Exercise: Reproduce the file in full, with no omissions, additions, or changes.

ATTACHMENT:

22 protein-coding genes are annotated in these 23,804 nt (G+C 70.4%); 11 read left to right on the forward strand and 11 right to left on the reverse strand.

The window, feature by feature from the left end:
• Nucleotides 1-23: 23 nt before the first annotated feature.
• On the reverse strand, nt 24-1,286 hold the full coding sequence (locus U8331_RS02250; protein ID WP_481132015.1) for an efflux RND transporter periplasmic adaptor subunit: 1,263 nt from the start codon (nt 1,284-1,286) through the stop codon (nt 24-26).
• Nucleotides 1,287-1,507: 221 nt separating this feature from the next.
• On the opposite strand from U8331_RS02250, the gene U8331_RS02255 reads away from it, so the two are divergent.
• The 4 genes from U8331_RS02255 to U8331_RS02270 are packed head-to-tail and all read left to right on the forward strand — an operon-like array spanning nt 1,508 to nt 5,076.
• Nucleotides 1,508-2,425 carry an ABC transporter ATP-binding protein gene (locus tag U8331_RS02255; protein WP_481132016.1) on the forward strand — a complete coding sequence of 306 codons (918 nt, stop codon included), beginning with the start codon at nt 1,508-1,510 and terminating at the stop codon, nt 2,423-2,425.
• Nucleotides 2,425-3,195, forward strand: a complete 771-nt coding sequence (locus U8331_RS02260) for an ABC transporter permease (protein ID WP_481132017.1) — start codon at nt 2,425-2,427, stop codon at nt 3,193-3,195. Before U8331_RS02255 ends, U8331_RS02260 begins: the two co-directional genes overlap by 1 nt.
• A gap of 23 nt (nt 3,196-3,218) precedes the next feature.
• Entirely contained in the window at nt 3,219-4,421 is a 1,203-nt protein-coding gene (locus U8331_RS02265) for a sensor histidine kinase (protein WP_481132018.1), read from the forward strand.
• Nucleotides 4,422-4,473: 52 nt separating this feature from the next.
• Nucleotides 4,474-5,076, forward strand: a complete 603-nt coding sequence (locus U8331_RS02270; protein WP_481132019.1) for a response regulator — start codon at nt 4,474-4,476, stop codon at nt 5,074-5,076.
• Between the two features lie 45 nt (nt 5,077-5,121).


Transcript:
22 protein-coding genes are annotated in these 23,804 nt (G+C 70.4%); 11 read left to right on the forward strand and 11 right to left on the reverse strand.

The window, feature by feature from the left end:
• Nucleotides 1-23: 23 nt before the first annotated feature.
• On the reverse strand, nt 24-1,286 hold the full coding sequence (locus U8331_RS02250; protein ID WP_481132015.1) for an efflux RND transporter periplasmic adaptor subunit: 1,263 nt from the start codon (nt 1,284-1,286) through the stop codon (nt 24-26).
• Nucleotides 1,287-1,507: 221 nt separating this feature from the next.
• On the opposite strand from U8331_RS02250, the gene U8331_RS02255 reads away from it, so the two are divergent.
• The 4 genes from U8331_RS02255 to U8331_RS02270 are packed head-to-tail and all read left to right on the forward strand — an operon-like array spanning nt 1,508 to nt 5,076.
• Nucleotides 1,508-2,425 carry an ABC transporter ATP-binding protein gene (locus tag U8331_RS02255; protein WP_481132016.1) on the forward strand — a complete coding sequence of 306 codons (918 nt, stop codon included), beginning with the start codon at nt 1,508-1,510 and terminating at the stop codon, nt 2,423-2,425.
• Nucleotides 2,425-3,195, forward strand: a complete 771-nt coding sequence (locus U8331_RS02260) for an ABC transporter permease (protein ID WP_481132017.1) — start codon at nt 2,425-2,427, stop codon at nt 3,193-3,195. Before U8331_RS02255 ends, U8331_RS02260 begins: the two co-directional genes overlap by 1 nt.
• A gap of 23 nt (nt 3,196-3,218) precedes the next feature.
• Entirely contained in the window at nt 3,219-4,421 is a 1,203-nt protein-coding gene (locus U8331_RS02265) for a sensor histidine kinase (protein WP_481132018.1), read from the forward strand.
• Nucleotides 4,422-4,473: 52 nt separating this feature from the next.
• Nucleotides 4,474-5,076, forward strand: a complete 603-nt coding sequence (locus U8331_RS02270; protein WP_481132019.1) for a response regulator — start codon at nt 4,474-4,476, stop codon at nt 5,074-5,076.
• Between the two features lie 45 nt (nt 5,077-5,121).